The Cantor–Schroeder–Bernstein theorem says that the usual order relation on cardinalities of sets is antisymmetric. In other words, define an order on sets by if there exists a monomorphism . Then, if both and , there exists an isomorphism of sets .
The result is really only interesting in the absence of the axiom of choice (). With , it is a trivial corollary of the well-ordering theorem. However, the theorem actually requires only excluded middle, although it does not hold in constructive mathematics.
We prove that the Cantor–Schroeder–Bernstein theorem holds in a Boolean topos. The theorem is not however intuitionistically valid, in that it fails in some toposes, such as the topos (the arrow category of ); see Example 2 below.
Let be an order-preserving map. Then there exists in for which .
Let be the (internal) intersection of . Since for every in , we have for every in . Hence by definition of . Applying again, we get . Hence belongs to . But then by definition of .
is order-preserving, and so has a fixed point by the lemma. Now define by the rule
(the multi-line definition is where we use the Boolean condition). The second line makes sense because is in the image of . The inverse of is
That is inverse to h uses the fact that . The rest is obvious.
This classic proof is substantially the proof given in Johnstone’s Elephant, D4.1.11. The Boolean condition is not strictly speaking necessary, i.e., the principle of excluded middle () does not logically follow from the Cantor–Schroeder–Bernstein statement since, for example, the latter holds vacuously (every mono is an iso) in the non-Boolean topos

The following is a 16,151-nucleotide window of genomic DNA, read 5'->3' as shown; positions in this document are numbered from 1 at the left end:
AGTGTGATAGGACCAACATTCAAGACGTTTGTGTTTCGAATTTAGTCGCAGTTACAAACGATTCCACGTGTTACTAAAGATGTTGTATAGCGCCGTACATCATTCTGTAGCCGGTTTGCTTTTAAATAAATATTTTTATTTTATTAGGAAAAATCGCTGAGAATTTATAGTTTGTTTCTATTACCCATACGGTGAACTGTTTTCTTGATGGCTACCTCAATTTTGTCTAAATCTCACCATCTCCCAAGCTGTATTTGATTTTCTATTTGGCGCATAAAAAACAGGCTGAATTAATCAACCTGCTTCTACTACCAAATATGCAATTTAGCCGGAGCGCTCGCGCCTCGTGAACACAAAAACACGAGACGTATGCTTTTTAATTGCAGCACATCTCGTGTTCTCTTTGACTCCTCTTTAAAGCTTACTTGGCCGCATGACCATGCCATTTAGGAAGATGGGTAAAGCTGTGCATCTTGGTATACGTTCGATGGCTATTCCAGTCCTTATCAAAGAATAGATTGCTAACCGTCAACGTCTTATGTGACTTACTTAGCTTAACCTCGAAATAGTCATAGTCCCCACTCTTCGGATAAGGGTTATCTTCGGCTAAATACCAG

where is any nontrivial finite category. But is certainly the most natural supposition to make.
Counterexample 4 below shows that the CSB theorem fails in Brouwer's intuitionistic mathematics even for (since every function between the sets and must be continuous by Brouwer's continuity principle!). See also the discussion in Mac Lane-Moerdijk, VI.9, on toposes that realize Brouwer’s theorem.
As mentioned above, the Cantor-Schroeder-Bernstein theorem fails in the arrow category , whose objects are functions between sets and whose morphisms are commutative squares. For example, let be the object that takes to , where is the greatest integer less than or equal to ; let be the object that takes to , where is the least integer greater than or equal to . Pretty clearly and are non-isomorphic, because has cardinality whereas all fibers of have cardinality . But, just by drawing pictures of these objects, it is easy to construct monomophisms and (e.g., define and for all , and define for , , and for all ).
Nor can one have internal existence of an isomorphism between and in this last example, since internal existence implies external existence as soon as the terminal object is (externally) projective.
The CSB property holds in many other categories of interest. For example:
The CSB property holds in the category of vector spaces and in the category of algebraically closed fields. See also this MO post, where model-theoretic criteria come into play, sometimes under strengthenings of the notion of monomorphism (e.g., elementary embedding, split monomorphism).
More examples and discussion can be found at this Secret Blogging Seminar post.
The CSB theorem was first stated by Georg Cantor, but his proof relied on the well-ordering theorem. The modern (choice-free) theorem was proved (independently) by Felix Bernstein? and Ernst Schröder?. It has been variously named after two or three of these in almost every possible combination, although Cantor (when mentioned at all) seems always to be mentioned first.